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Discussion Starter #21
unggoy, my idea is to live in a gated subdivisionm they are 8000-12000 pesos per sqmt for the lot, and another 6-8M for the house.

Something like this: http://lapu-lapu.locanto.ph/ID_262428195/WEST-BEND-house-and-lot-near-beach-mactan-cebu-phil.html

I don't know the difference between immigrating and moving in a rolling visa... I will check.

Crime and terrorism looks scary... I may need to reconsider it, it might not be worth it to be stressed because of that, could be a better option to retire in Spain by the beach and have a holidays home in the Philippines.
 

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Discussion Starter #22
But internet is a big issue. Just like foreigners being victims of crime. Something everyone needs to consider. I hear a lot of people wanting to move to the Philippines to sit on some remote beach and make loads of cash online. Many people are shocked when they find out that their beach does not have 200MBPS fiber optic connectivity.
I don't need a great connection, just to be able to connect fairly often, and I don't need to stream video or similar, also I'm not planing in having a big online business, just a hobby to make some extra cash.

The remote beachs can be left for the weekends, I can live in a subdivision by the beach and near the city, anyway I need to be close to schools.

But if security is a major concern... It might look for something else, people say that Thailand is safer and has better internet and it is also cheaper, I might have a look at that.
 

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BTW- Looking at some Philippine Embassy in the USA websites, it looks way more expensive and difficult to apply for a visa than in-country. Four photos, medical examination report, lab work, chest x-ray negatives, certificate of no police record, proof of financial ability-none of which you need in Manila.

Forms are downloaded from the Philippine Consulate that controls your state, off their website or if your having troubles call them email them they do answer stateside.

You also need to make a personal appearance at the Embassy. That could cost A LOT of money for flights, hotel and taxi, if you don't live somewhere that that has a consulate. When we were in the States for a bit, we ended up spending $2,500 to my daughter her passport! In Manila it would have been maybe $3.00.

Can you imagine if you lived in Alaska and had to get 3,000 miles to San Francisco to go to the Embassy!
You don't need to make a personal appearance at any of the US Philippine Consulates, I'm from ND and I did all my Immigration paper work through the mail system and through the Chicago Philippine Consulate, I called them a couple times on items they needed. You'll need a full physical so if you have a health care provider in the states a Physical will be covered if not I guess that's something you could do here but if you can manage everything in the states I feel it's a better deal.

Forms are downloaded from the internet and from the Philippine consulate that controls your state.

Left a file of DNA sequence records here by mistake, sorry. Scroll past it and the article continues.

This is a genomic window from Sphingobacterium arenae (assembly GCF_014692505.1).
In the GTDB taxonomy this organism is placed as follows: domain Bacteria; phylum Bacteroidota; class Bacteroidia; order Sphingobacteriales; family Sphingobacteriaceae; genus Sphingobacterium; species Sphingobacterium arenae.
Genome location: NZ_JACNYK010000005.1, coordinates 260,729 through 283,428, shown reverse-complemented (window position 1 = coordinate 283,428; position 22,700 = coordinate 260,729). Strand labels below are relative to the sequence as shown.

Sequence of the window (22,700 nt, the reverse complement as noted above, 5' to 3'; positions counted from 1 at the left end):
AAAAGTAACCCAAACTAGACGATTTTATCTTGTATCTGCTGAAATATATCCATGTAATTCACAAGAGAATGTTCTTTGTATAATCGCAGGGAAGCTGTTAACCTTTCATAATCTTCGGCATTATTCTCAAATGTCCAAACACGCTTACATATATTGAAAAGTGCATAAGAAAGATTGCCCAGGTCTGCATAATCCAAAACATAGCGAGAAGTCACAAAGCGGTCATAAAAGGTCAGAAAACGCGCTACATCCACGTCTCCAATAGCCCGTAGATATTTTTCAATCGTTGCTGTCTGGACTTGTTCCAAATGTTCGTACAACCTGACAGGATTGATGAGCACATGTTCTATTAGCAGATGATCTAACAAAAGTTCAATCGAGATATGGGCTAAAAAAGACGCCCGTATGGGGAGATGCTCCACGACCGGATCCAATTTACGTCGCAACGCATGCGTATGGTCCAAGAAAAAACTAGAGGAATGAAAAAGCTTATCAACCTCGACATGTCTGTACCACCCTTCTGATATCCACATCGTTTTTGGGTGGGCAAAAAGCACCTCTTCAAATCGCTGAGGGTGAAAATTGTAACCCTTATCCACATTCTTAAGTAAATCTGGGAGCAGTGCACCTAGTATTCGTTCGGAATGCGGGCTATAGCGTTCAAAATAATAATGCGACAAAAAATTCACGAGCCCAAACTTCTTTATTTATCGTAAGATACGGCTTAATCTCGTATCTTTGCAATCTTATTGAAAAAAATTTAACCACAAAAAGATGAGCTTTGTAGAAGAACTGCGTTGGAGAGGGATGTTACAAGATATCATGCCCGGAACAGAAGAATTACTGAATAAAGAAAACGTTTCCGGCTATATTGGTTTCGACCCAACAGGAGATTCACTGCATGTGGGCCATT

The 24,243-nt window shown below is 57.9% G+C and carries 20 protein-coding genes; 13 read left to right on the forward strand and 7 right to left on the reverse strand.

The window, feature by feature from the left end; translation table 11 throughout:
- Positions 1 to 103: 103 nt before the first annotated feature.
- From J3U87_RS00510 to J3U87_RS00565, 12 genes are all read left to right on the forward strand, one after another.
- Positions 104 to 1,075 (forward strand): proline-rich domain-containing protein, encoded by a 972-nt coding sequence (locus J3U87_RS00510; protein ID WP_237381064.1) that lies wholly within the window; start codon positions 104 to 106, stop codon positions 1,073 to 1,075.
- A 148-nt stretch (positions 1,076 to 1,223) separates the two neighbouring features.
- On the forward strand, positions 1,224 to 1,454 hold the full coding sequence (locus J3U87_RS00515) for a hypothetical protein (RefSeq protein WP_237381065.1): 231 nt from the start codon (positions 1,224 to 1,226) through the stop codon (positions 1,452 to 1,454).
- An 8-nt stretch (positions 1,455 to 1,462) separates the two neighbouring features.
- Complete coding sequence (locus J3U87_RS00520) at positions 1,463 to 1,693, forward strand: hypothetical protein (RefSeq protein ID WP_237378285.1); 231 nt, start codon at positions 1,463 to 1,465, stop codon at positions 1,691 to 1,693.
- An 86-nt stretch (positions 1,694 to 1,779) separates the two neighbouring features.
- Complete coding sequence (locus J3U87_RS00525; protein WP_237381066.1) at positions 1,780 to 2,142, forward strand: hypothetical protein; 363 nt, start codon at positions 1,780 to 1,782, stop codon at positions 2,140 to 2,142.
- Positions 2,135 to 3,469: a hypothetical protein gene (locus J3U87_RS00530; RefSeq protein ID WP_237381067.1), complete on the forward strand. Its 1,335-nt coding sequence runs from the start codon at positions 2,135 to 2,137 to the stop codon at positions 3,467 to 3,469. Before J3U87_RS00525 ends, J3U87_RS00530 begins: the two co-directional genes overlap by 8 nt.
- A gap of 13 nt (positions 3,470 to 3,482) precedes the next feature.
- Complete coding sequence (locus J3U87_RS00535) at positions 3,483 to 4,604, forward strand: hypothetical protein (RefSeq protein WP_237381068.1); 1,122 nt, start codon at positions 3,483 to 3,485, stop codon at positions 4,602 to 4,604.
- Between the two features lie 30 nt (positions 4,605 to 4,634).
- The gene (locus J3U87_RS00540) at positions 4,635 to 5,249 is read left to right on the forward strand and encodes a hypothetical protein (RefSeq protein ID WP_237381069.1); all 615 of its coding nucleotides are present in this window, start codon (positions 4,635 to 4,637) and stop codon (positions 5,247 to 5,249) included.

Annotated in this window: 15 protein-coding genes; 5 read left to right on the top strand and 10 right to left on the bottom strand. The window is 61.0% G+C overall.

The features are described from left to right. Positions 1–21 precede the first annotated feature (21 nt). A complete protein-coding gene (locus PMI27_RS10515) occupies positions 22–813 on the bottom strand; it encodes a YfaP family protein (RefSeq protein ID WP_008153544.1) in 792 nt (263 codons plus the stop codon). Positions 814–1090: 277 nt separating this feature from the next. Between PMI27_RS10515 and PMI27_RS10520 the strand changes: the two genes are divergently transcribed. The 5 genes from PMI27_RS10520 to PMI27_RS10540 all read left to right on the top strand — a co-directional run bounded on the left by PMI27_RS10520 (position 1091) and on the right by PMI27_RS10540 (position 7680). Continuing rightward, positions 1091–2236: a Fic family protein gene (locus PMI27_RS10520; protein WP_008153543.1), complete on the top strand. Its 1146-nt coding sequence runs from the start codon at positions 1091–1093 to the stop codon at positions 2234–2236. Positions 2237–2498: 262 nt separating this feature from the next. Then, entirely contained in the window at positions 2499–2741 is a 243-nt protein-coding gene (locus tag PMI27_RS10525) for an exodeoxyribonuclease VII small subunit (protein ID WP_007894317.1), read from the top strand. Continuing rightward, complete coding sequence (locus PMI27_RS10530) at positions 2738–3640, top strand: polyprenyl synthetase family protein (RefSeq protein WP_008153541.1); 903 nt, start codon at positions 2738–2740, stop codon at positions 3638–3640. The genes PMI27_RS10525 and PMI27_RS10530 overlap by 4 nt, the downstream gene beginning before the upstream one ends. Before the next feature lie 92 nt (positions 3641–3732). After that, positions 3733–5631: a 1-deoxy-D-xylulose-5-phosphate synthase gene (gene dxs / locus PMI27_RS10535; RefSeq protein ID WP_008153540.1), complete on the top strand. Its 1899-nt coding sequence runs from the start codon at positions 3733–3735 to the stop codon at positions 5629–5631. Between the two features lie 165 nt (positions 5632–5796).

I've run into expats that do it from here and they have to go through an NBI clearance and the first year is considered probationary so another NBI clearance after the first year, that doesn't happen if you get completed stateside. If done stateside the cost would have been $10 for a police records print out for Immigration purposes. So traveling to Manila to get the NBI clearance more than once how much does that cost you?

I'm wondering if you got some bad information or ? you can get all your Philippine Visa requirements done through the mail system because when you show up here you have less than 10 days to report to Manila PBI and that's when they check your Immigrant package and get your Immigrant card completed.
 

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That is what I would recommend if one is married to a Filipino and looking to come permanently, or at least for a period of years.

I applied in country and it was cheap and easy. About $250. That includes the Immigrant Card for $50. Which you still have to get when you arrive, even if you apply from abroad.

I hear a lot that it is hard and expensive to apply in country, and to do it abroad. To be honest, we went back to the USA for a bit, and dealing with the Philippine Consulate? No thank you! Uneducated, rude, scammers! I have no problems with the BI on Magallanes.

PS- You are a vigilante? Or is that a joke?
Stateside Philippine Consulates were a little rude and they'll only take phone calls from an area code that they are in charge of, yea your right there but with a little patience just like here they do get your packaged completed, they're not scammers but the similarities are the same as far as customer service and lack luster work ethics (tips) but hey isn't that the Philippines? How could it possibly be better to get it done here, when you have the time to get it done stateside or what ever country your in, you have all your documents certified and your package completed before you arrive in country if not... guess what you'll have to use the mail system and get some help from the states to get things certified and possibly ran through your Philippine Consulate.